My research focuses broadly on social cognition, emotions, and physical and mental health. More specifically, I have concentrated on the areas of regret, counterfactual thinking, subjective well-being and attitudes.
With respect to regret and counterfactual thinking, my work has focused on the primary determinants of regret intensity, how regrets relate to belongingness needs, how regrets relate to diverse coping behaviours over time, when regrets may predict depression and anxiety and how regrets (and upward counterfactual thoughts more broadly) can contribute to long-term improvements in mental health, health behaviors and general well-being.
The work I have done in the area of subjective well-being has focused on worldwide patterns in the relationship of life satisfaction with such variables as national pride, age and gender. I've also examined the optimal levels of well-being for achieving material success versus social success (e.g., monetary wealth versus having a rich social life).
My work regard to attitudes has focused on the interplay of explicit and implicit attitudes in legal decision-making and how implicit and explicit attitudes change over time. I am also working on a comprehensive project examining the links between identity, cultural continuity, social support and mental health among Indigenous communities.
My research has been featured by such media outlets as Scientific American Mind, the American Psychological Association (APA) Monitor, BBC, the New York Times, Wall Street Journal, Time Magazine, the Toronto Star, the Vancouver Sun and Montreal Gazette, as well as by the U.S. Department of Health & Human Services.
I have also been fortunate to supervise many Honours thesis students at King's and have great volunteer research assistants in my lab. I aim to supervise 2-3 Honours students per year, along with welcoming independent research study students and research volunteers. Please e-mail me if you are interested and looking for new research experiences in any of the areas above.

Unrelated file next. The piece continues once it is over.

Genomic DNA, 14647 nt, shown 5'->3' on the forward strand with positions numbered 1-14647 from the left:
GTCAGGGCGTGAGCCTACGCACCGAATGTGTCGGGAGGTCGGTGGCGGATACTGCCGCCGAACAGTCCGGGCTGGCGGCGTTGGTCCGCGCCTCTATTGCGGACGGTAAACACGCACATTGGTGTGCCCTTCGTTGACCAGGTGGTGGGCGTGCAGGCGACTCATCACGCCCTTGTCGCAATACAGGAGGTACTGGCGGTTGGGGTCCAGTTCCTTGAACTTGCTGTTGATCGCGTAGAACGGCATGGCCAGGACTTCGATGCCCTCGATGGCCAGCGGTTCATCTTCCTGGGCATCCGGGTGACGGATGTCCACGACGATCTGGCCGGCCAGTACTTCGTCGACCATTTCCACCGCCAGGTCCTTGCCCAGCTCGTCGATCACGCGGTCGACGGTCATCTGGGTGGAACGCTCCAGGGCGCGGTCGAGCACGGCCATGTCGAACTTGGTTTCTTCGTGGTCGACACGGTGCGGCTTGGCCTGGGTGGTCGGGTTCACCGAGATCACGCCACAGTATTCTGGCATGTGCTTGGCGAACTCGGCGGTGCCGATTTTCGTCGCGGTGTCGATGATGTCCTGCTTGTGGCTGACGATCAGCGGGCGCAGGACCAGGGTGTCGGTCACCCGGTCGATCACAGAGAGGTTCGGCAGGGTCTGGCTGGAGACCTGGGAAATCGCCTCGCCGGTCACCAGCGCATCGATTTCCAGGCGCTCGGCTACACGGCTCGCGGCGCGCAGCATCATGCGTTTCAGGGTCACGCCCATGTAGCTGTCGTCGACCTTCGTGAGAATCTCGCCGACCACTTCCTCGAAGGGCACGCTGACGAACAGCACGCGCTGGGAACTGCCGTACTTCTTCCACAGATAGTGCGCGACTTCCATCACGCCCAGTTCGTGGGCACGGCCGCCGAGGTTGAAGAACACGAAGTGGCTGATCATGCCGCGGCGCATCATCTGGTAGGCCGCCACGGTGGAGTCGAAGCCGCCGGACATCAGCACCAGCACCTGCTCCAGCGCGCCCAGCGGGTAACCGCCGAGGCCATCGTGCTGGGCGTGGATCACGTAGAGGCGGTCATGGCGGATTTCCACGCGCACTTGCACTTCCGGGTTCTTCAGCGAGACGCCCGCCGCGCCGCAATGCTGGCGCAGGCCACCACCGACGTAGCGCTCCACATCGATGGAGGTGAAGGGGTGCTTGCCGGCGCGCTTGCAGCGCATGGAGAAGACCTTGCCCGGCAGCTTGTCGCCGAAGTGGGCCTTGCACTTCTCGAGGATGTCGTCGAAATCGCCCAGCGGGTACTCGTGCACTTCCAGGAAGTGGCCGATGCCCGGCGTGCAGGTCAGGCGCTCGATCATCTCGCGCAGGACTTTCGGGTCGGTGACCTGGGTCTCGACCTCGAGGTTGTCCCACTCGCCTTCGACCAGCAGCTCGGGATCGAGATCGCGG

I encourage you to download some of my publications below.
Gawronski, B., Morrison, M., Phills, C.E., & Galdi, S. (2017). Temporal stability of implicit and explicit measures: A longitudinal analysis. Personality and Social Psychology Bulletin, 43, 300-312.
Morrison, M., DeVaul-Fetters, A., & Gawronski, B. (2016). Stacking the jury: Legal professionals intuitively select jurors according to implicit racial bias. Personality and Social Psychology Bulletin, 42, 1129-1141.
Tay, L., Morrison, M., & Diener, E. (2014). Living among the affluent: Boon or bane? Psychological Science, 25, 1235-1241.
Morrison M., Epstude, K., & Roese, N. J. (2012). Life regrets and the need to belong. Social Psychological and Personality Science, 3, 675-681.
Morrison, M., & Roese, N. J. (2011). Regrets of the typical American: Findings from a nationally representative survey. Social Psychological and Personality Science, 2, 576-583.
Morrison, M., Tay, L., & Diener, E. (2011). Subjective well-being and national satisfaction: Findings from a worldwide survey. Psychological Science, 22, 166-171.
Roese, N. J., & Morrison, M. (2009). The psychology of counterfactual thinking. Historical Social Research, 34, 16-26.
Roese, N. J., Epstude, K., Fessel, F., Morrison, M., Smallman, R., Summerville, A., Galinsky, A., & Segerstrom, S. (2009). Repetitive regret, depression, and anxiety: Findings from a nationally representative survey. Journal of Social and Clinical Psychology, 28, 671-688.